The statement that "men and women are equal" is well and good as a principle of law, as an enlightenment value and societal goal, and so on. However I think that few forget how rooted this principle is in theism - the notion that all have equal dignity and are absolutely valuable becomes incomprehensible when our common divine origin is obscured.
But suppose we do just that, being good modern philosophers and not taking for granted theistic principle. Then, what can we say about the equality of the sexes, or the equality of anybody for that matter? In fact this is not a worthless question, for it re-asks the question from a strictly naturalistic standpoint, and could serve to say something (in a round-about way) about God.
Sub specie aeternis, I do not say that "Men and women are equal"; as an abstract principle it is empty and meaningless. Rather, I say that men and women live in an infinitely recursive alternation of natural superiority and irreducible complementariness. Naturalistically speaking no male and no female is ever in a relationship in which "equality" has any currency; rather, owing in part to the roles their sexes take in different stages of life, and in part to other reasons, there is always, always a differential, and one is always giving deference to the other. There is always a primary, a secondary, and owing precisely to this differential, a special and unique fruit of the interaction. Equality, in an abstract and numerical sense, kills fruitfulness; but infinitely alternating inequalities are the rich soil of civilization.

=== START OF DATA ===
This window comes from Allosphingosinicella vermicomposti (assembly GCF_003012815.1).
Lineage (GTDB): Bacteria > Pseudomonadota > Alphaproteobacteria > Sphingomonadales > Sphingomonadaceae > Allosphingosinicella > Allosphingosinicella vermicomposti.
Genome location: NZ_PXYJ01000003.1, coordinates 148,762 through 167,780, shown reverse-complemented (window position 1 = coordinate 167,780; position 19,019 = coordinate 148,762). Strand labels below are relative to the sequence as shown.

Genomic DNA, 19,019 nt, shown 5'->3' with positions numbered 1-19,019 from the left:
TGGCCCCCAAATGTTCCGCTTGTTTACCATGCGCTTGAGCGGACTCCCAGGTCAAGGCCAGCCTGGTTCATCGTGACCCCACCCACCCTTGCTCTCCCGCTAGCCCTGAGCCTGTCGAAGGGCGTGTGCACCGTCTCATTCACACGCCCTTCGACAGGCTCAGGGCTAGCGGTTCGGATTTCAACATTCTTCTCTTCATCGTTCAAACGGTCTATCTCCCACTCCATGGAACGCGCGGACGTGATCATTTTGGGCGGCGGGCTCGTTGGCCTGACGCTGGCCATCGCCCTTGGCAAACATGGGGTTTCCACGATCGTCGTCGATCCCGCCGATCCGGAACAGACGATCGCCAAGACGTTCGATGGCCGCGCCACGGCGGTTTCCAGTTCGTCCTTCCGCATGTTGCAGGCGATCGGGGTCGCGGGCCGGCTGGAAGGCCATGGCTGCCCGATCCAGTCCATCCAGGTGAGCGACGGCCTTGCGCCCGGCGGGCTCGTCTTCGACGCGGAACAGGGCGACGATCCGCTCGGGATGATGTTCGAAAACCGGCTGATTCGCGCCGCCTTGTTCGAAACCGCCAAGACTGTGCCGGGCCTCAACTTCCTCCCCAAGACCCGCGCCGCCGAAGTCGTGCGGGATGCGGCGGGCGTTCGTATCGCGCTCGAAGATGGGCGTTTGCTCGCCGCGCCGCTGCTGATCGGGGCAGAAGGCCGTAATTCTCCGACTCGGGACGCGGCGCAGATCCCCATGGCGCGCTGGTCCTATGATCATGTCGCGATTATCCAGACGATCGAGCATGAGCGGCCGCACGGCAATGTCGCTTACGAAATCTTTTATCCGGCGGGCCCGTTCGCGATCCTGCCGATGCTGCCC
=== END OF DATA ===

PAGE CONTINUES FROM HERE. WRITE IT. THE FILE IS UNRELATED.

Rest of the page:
"Woman is not independent of man or man of woman in the Lord. For just as woman came from man, so man is born of woman; but all things are from God." 1 Corinthians 11:11-12